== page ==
Hope to see you there!

Impressions from WebMontag Göttingen / Einstein-Zirkel Berlin

Just in time before the weekend some impressions from WebMontag Göttingen and the Berlin Einstein-Zirkel Workshop.

Once a month a group of Digital Humanities enthousiasts gathers in the Göttingen Centre for Digital Humanities (GCDH) for Webmontag or Webmonday. These  informal meetings have the aim to offer a meeting point for people interested in issues relating to Web 2.0 and especially the active Göttingen DH scene  (http://www.gcdh.de/en/events/web-monday).
I was invited to join the March meeting which focussed especially on digital editions and next to my Vierde Partie project for which I am staying at the moment at the Berlin State Library (http://staatsbibliothek-berlin.de/) as bursary of the Stiftung Preußischer Kulturbesitz, several running and future Göttingen based DH projects were presented (http://webmontag.de/location/goettingen/2014-01-13).
During the lively discussion after my short presentation which acted as a kind of kick-off, I got some very useful tipps concerning the issue of how to represent in XML-TEI the loads of special characters and abbreviations in medieval manuscripts. The main point of critique was that using characters in the PUA of Unicode might conflict with the aim of general compatibility. I intend to adress this issue in a later blog entry more profoundly as I still have to think how to actually solve this problem and decide on a reasonable compromis.
The running projects presented at this WebMontag were the notebooks of Theodor Fontane (http://www.uni-goettingen.de/de/303691.html) and Blumenbach online (http://www.blumenbach-online.de/). It was really impressive to get an insight into the progress of these projects. One of the future Göttingen projects will be a Mayan dictionary, which will have to deal with the problem of how to code the highly complicated graphical Mayan hieroglyphs that are transmitted mainly as inscriptions on building and on archeological objects like vases etc. (as during the conquest of South America most manuscripts were destroyed). Some information can be found on the website of the project (http://www.iae.uni-bonn.de/forschung/forschungsprojekte/laufende-projekte/idiom-dictionary-of-classic-mayan/interdisciplinary-dictionary-of-classic-mayan-idiom). The other project is an editionproject on the Geschichte der Neologie, which aims at digitally editing important works in this field and showing the development of specific thoughts in these works during a longer period.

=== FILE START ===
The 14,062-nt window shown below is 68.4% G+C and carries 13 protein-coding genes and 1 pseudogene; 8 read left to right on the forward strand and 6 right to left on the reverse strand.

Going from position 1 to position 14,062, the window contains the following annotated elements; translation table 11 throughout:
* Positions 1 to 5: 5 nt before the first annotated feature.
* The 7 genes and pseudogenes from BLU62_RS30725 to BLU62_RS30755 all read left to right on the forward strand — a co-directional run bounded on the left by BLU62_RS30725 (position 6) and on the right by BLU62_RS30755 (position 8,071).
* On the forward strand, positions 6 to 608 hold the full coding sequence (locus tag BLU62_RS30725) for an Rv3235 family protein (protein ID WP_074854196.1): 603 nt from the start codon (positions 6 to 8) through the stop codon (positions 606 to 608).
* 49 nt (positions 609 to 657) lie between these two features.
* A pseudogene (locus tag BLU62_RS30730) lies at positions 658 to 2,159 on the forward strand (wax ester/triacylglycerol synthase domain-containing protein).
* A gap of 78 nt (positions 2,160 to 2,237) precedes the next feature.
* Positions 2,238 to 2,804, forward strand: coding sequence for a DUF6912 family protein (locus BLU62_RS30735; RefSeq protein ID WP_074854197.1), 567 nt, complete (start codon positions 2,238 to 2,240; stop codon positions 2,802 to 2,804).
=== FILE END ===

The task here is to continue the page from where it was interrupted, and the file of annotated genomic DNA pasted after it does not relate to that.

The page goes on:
As the focus of this evening on digital editions was concidered very succesful by its participants, the idea is to have in future more often digital editions as special theme of the Göttingen Webmontag. This would offer a possibility to discuss problematic issues that emerged during the discussion as the citability of digital editions and if a only machine-readable edition is still a edition in more detail.

During the general discussion Jörg Wettlaufer also gave a short account of the third workshop of the Einstein-Zirkel Digital Humanities Berlin (http://www.digital-humanities-berlin.de/werwirsindhttp://www.digital-humanities-berlin.de/archive/1064) which took place on 28th of February at the Freie Universität Berlin. This workshop was at least concerning the numbers of participants a huge success. I was very lucky to be at this moment in Berlin and therefore able to attend to the meeting as well and talks to many of the poster presentators and participants. A setback was the rather undecided vision of some big DH players in Berlin during the plenary discussion to act together to strengthen Berlin’s DH infrastructure. You can read Jörg Wettlaufer’s more detailed account of this event on his blog (http://digihum.de/2014/03/digital-humanities-in-berlin-grenzen-ueberschreiten-28-2-14/) and the book of abstracts (more than 60! projects) can be downloaded as PDF (https://edoc.hu-berlin.de/docviews/abstract.php?lang=ger&id=40508).